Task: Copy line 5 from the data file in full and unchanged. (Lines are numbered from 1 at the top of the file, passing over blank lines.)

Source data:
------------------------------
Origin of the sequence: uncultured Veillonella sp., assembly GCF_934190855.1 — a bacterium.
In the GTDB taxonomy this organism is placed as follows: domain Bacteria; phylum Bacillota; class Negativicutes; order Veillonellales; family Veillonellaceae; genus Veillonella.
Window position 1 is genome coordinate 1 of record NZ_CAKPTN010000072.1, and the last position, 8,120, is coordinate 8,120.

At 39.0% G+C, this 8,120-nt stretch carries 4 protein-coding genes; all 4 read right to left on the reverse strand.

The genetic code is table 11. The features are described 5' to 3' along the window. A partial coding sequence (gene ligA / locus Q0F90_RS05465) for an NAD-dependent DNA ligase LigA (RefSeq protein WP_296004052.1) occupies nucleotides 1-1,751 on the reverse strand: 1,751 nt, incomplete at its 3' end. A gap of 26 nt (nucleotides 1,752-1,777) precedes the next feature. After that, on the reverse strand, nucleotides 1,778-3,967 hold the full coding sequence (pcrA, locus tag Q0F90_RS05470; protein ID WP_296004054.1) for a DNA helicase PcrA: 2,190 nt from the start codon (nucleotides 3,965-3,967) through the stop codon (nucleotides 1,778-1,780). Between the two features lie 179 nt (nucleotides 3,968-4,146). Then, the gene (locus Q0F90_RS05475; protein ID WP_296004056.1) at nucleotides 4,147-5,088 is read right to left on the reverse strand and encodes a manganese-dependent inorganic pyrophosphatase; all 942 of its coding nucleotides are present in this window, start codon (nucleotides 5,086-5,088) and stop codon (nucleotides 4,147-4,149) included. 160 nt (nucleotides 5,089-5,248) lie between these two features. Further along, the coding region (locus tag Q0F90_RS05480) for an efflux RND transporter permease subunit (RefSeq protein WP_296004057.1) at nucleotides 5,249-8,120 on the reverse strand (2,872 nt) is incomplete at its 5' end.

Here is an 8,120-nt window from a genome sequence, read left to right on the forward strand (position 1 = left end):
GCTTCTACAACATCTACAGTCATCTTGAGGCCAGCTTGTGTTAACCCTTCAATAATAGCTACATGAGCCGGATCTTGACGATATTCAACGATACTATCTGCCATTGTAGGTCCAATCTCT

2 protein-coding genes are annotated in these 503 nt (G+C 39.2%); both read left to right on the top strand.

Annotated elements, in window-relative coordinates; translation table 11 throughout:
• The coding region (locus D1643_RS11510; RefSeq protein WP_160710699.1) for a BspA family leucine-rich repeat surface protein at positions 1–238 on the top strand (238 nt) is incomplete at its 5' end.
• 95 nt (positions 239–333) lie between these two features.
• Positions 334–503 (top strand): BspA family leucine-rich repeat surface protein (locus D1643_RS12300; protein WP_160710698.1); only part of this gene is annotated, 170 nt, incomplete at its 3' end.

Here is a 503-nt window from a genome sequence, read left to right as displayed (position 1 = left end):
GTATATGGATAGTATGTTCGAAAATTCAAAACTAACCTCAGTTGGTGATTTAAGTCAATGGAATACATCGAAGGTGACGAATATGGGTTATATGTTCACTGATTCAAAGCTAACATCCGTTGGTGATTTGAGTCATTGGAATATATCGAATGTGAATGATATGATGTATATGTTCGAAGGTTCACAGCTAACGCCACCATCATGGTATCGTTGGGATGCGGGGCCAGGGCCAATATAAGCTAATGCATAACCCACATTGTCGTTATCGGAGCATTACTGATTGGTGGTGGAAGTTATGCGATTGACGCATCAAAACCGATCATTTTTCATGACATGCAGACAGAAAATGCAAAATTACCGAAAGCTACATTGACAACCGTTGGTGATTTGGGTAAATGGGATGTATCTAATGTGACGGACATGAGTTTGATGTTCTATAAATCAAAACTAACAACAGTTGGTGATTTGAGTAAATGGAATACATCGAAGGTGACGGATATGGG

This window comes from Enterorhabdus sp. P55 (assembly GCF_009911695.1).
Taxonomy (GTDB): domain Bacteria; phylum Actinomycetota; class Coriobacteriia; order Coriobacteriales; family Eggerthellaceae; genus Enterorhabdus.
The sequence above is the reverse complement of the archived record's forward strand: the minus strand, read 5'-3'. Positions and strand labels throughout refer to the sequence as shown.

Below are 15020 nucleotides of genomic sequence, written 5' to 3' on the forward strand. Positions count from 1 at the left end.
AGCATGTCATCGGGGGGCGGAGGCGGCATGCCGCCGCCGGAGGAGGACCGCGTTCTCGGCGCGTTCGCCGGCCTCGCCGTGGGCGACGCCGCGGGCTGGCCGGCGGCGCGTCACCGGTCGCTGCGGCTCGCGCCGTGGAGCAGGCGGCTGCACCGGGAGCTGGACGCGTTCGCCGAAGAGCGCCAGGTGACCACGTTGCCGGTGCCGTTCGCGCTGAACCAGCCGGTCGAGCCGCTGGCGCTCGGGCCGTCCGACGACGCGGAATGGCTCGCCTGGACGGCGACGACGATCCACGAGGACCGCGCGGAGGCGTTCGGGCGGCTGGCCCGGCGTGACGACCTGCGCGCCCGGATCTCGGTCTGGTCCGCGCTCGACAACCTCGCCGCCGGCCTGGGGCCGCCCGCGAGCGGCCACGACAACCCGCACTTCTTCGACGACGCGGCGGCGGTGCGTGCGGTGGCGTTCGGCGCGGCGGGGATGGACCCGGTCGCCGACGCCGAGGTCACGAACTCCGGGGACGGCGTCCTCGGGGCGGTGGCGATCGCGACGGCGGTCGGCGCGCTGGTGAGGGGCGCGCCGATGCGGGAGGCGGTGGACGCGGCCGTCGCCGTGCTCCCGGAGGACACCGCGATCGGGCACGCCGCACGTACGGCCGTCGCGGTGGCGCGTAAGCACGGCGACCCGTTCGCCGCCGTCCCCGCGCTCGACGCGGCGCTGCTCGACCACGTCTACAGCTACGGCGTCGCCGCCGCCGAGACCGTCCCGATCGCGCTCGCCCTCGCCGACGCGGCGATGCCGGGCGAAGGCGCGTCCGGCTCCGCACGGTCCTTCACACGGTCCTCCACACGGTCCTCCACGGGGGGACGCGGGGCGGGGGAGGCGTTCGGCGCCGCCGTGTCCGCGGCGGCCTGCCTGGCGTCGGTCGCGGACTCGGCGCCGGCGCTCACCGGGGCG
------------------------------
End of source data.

The genetic code is table 11. The features are described 5' to 3' along the window. A partial coding sequence (gene ligA / locus Q0F90_RS05465) for an NAD-dependent DNA ligase LigA (RefSeq protein WP_296004052.1) occupies nucleotides 1-1,751 on the reverse strand: 1,751 nt, incomplete at its 3' end. A gap of 26 nt (nucleotides 1,752-1,777) precedes the next feature. After that, on the reverse strand, nucleotides 1,778-3,967 hold the full coding sequence (pcrA, locus tag Q0F90_RS05470; protein ID WP_296004054.1) for a DNA helicase PcrA: 2,190 nt from the start codon (nucleotides 3,965-3,967) through the stop codon (nucleotides 1,778-1,780). Between the two features lie 179 nt (nucleotides 3,968-4,146). Then, the gene (locus Q0F90_RS05475; protein ID WP_296004056.1) at nucleotides 4,147-5,088 is read right to left on the reverse strand and encodes a manganese-dependent inorganic pyrophosphatase; all 942 of its coding nucleotides are present in this window, start codon (nucleotides 5,086-5,088) and stop codon (nucleotides 4,147-4,149) included. 160 nt (nucleotides 5,089-5,248) lie between these two features. Further along, the coding region (locus tag Q0F90_RS05480) for an efflux RND transporter permease subunit (RefSeq protein WP_296004057.1) at nucleotides 5,249-8,120 on the reverse strand (2,872 nt) is incomplete at its 5' end.